Coincidental to the earthquake in Chile and tsunami in Hawaii, my class is studying waves. On Wednesday we even studied the refraction of water waves and discussed tidal waves. I am glad we discussed the formation of tidal waves before this occurred so my students have a scientifically literate knowledge of what is happening.
We watched this video of an annual tidal wave and discussed that large waves are created when a large amount of energy in the deep-sea is forced into a more shallow area, causing a higher amplitude and faster wave velocity.
The important difference between a tidal wave and a tsunami is the initiation of the energy of the wave. Tidal waves are generated the same way as tides – by the changing distance between the earth and the moon. Tsunamis are caused mainly by earthquakes.
Most people think of a tsunami as a The Day After Tomorrow-sized wave that will take out all of lower Manhattan.
I guess the possibility of that happening one day is not out of the question, but tsunamis are not classified by being at least 30 meters tall. In the case of this tsunami, the amplitude of the waves have not increased more than 1 meter every 20 minutes. This might be the greatest change in amplitude that is observed.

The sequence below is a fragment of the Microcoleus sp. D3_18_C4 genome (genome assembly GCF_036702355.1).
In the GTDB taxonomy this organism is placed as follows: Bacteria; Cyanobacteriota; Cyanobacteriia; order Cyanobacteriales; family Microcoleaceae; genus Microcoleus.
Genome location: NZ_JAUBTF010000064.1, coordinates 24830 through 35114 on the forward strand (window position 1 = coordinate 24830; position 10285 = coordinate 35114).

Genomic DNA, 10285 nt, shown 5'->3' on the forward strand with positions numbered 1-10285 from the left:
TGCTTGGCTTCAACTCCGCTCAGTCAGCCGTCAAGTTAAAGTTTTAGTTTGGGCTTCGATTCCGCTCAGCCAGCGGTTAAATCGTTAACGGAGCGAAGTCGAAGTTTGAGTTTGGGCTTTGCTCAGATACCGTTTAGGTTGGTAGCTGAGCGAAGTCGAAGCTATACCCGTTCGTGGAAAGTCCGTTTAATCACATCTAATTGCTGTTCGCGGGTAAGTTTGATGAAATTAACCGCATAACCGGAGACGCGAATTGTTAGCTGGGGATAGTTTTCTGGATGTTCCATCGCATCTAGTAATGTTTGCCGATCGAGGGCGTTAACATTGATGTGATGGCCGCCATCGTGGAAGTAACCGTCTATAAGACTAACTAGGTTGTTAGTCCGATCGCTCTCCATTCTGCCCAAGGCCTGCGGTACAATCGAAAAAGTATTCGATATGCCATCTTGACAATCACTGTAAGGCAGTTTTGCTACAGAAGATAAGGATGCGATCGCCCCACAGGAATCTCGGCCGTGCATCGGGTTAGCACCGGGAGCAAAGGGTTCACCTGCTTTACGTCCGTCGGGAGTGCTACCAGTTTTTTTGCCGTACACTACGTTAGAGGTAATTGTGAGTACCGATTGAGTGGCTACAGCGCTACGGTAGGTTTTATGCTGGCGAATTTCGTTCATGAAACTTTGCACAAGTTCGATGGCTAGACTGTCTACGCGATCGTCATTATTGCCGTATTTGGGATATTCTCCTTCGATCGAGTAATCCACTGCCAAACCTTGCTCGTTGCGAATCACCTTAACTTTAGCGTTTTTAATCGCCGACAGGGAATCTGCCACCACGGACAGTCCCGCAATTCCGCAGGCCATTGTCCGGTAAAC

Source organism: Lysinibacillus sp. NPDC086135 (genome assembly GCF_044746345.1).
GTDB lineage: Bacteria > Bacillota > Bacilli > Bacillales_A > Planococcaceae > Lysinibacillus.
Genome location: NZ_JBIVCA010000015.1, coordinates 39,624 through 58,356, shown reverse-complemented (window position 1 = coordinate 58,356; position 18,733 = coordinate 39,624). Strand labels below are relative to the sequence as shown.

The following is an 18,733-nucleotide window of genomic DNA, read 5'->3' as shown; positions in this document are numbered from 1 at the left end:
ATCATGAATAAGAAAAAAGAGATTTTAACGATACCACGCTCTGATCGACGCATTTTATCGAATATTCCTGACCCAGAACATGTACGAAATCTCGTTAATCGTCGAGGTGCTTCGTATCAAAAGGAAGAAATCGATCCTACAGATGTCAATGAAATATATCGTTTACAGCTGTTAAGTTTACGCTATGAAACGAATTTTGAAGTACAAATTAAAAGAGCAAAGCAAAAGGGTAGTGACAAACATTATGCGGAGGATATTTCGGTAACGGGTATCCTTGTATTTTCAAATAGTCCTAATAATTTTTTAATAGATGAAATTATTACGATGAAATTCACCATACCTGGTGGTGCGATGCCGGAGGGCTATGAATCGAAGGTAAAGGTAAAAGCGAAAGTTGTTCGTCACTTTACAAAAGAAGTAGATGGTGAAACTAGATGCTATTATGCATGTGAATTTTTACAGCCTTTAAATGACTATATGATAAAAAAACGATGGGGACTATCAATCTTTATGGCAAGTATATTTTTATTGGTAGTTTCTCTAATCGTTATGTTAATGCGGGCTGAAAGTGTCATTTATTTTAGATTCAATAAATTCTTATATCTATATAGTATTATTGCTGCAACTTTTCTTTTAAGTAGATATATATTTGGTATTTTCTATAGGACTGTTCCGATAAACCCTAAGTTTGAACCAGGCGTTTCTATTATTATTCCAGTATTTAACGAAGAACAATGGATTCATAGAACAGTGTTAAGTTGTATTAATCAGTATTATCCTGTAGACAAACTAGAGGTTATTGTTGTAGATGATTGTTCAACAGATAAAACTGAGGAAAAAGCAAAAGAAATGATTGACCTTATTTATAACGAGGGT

The biggest concern with this storm is that the major changes in tides could cause an extremely caustic environment for the flora and fauna within the ocean.
The reason I’m writing tonight is not to teach you about tsunamis, but to stress the importance of using every opportunity to provide our students with an education rich in scientifically literate experiences. Watching the news today, I have heard too many people panic that a tsunami means ginormous wave that will inevitably destroy everything. I shutter at the idea that these people went to school for at least twelve years and never had a science lesson that corrected the “2012” inspired misconceptions about tsunamis.
This is why I teach science – to give students an opportunity to learn about the world around them.